Filed under Philosophy, Time

Reading: Charles Darwin

  • The Origin of Species by Means of Natural Selection, edited with an introduction by J. W. Burrow (25 Jun 2009)

My family read this together when I was a kid and we were all creationists, and the only thing that stuck with me was the comical image of a bear swimming around with its mouth open catching insects. At that time I took the truth of Mormonism (as interpreted by my father, for whom creationism is something of a hobby) for granted and didn’t really give it a fair hearing. Actually, I didn’t give it any kind of hearing in the sense of engaging its ideas at any deeper level than, “Well, we all know that’s wrong.” I was unsympathetic without managing to be actually critical.

I’ve since come back to Darwin’s theory and found it compelling, but until now I had approached it only through modern popularizations, especially those of Richard Dawkins (an author who was recommended to me by my father, of all people). This is my first time rereading Darwin himself. Here are a few brief thoughts:

  • Darwin’s not a bad prose stylist. He overuses a few phrases (a lot of “light” is “thrown” on a lot of things by Darwin’s theory, and he always tells us so in those particular words), and the sometimes archaic technical terms call for frequent use of the glossary (apparently amphibians used to be called “batrachians”; who knew?), but overall the writing is clear and even elegant.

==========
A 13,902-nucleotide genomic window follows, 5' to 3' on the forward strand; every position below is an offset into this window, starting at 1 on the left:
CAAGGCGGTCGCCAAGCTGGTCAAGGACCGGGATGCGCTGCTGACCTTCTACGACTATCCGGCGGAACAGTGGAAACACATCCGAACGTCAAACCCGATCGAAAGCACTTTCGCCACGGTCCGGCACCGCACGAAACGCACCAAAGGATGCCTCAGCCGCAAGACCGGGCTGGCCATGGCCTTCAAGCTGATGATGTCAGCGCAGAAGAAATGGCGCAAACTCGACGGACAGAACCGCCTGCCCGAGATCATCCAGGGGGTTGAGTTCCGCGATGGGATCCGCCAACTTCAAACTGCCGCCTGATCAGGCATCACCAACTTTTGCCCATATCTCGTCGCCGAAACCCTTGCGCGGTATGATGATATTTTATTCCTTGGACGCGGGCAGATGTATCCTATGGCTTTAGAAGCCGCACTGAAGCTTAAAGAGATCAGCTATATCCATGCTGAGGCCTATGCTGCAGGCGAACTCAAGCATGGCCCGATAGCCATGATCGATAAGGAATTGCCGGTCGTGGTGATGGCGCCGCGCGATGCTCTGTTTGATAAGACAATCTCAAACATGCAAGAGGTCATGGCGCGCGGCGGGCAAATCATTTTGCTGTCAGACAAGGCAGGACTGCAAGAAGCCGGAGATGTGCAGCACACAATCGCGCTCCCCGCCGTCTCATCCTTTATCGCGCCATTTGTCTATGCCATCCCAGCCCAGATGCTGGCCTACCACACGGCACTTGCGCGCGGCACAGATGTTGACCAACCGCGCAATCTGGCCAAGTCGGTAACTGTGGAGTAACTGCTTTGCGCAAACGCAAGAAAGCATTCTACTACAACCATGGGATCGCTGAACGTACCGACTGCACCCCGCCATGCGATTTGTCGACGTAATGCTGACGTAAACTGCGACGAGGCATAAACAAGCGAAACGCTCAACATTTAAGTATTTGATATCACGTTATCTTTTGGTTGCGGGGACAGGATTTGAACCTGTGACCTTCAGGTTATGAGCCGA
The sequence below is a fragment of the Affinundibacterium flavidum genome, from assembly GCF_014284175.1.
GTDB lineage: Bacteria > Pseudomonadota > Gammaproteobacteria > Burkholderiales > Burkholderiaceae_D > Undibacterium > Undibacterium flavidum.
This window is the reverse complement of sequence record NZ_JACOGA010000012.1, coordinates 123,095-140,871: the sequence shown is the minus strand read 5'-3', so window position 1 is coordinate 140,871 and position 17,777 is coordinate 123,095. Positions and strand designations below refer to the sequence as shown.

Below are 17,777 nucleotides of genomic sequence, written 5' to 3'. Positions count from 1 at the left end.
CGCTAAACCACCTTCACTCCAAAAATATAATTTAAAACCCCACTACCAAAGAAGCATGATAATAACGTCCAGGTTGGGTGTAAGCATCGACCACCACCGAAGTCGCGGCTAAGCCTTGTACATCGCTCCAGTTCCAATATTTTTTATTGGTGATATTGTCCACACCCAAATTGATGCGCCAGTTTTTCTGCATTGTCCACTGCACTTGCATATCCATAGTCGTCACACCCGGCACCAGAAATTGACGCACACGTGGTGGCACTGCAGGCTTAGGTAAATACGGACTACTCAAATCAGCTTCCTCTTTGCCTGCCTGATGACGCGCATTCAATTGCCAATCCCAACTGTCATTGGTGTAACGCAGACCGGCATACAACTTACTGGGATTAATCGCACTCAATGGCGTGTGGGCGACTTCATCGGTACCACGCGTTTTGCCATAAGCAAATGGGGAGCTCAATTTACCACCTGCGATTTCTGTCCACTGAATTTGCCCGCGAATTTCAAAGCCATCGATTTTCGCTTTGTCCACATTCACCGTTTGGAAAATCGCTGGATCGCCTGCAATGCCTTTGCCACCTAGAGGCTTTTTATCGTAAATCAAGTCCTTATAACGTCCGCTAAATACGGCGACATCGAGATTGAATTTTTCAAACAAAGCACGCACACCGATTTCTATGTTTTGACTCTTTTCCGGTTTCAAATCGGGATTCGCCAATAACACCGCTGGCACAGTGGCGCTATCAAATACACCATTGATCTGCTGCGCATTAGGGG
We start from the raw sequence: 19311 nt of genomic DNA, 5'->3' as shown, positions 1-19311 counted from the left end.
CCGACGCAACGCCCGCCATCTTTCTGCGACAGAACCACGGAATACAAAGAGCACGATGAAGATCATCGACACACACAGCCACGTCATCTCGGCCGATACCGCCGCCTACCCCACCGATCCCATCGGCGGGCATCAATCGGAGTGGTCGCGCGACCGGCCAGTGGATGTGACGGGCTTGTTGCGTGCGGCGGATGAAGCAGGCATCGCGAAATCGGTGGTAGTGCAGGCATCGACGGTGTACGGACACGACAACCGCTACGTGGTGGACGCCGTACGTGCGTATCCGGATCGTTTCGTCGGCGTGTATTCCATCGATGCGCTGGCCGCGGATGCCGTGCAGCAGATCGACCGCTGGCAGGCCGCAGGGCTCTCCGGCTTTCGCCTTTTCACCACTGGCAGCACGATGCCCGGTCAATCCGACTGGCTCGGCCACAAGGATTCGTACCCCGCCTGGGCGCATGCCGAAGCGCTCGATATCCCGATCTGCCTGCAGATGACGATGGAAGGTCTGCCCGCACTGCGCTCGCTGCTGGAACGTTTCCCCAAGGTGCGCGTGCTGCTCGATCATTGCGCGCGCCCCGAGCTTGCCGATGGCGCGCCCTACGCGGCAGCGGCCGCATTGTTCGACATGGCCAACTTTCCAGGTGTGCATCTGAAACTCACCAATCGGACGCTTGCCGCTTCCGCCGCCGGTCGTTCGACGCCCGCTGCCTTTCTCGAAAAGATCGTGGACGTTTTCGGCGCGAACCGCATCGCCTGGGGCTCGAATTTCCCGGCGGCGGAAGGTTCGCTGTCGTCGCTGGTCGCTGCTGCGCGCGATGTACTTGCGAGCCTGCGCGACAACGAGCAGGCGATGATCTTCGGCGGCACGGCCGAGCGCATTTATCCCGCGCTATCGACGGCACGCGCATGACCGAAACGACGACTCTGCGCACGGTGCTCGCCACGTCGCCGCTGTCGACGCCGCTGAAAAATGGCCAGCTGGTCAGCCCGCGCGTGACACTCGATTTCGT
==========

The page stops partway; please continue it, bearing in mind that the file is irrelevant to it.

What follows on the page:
• Given the way histories of evolution tend to focus on the contrast between the two men’s theories, Darwin turns out to have been much more of a Lamarckian than I would have expected. Many times throughout the book he grants the possibility of acquired characteristics being directly inherited, or learned behaviors being passed down as instincts. Of course he had the considerable handicap of not knowing anything at all about genes. Knowing about genes changes everything.
  • I like Darwin’s empirical spirit. Rather than just speculating, for example, that seeds might have been carried across the sea by birds, he carried out experiments to test the ability of various seeds to germinate after being immersed in salt water, ingested by a heron, etc. He didn’t take anything for granted. He also came up with some clever ways to test his theory which I wouldn’t have thought of myself, such as seeing whether species belonging to larger genera are more variable than those from smaller ones. This attention to detail and knack for making things testable — not the general idea of evolution by natural selection — is what set Darwin apart from all the evolutionary conjecturists who preceded him.
  • It’s true about the barnacles! They turn up again and again, though usually in disguise as “sessile cirripedes.” He knew an awful lot about the little beasties.

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Filed under Evolution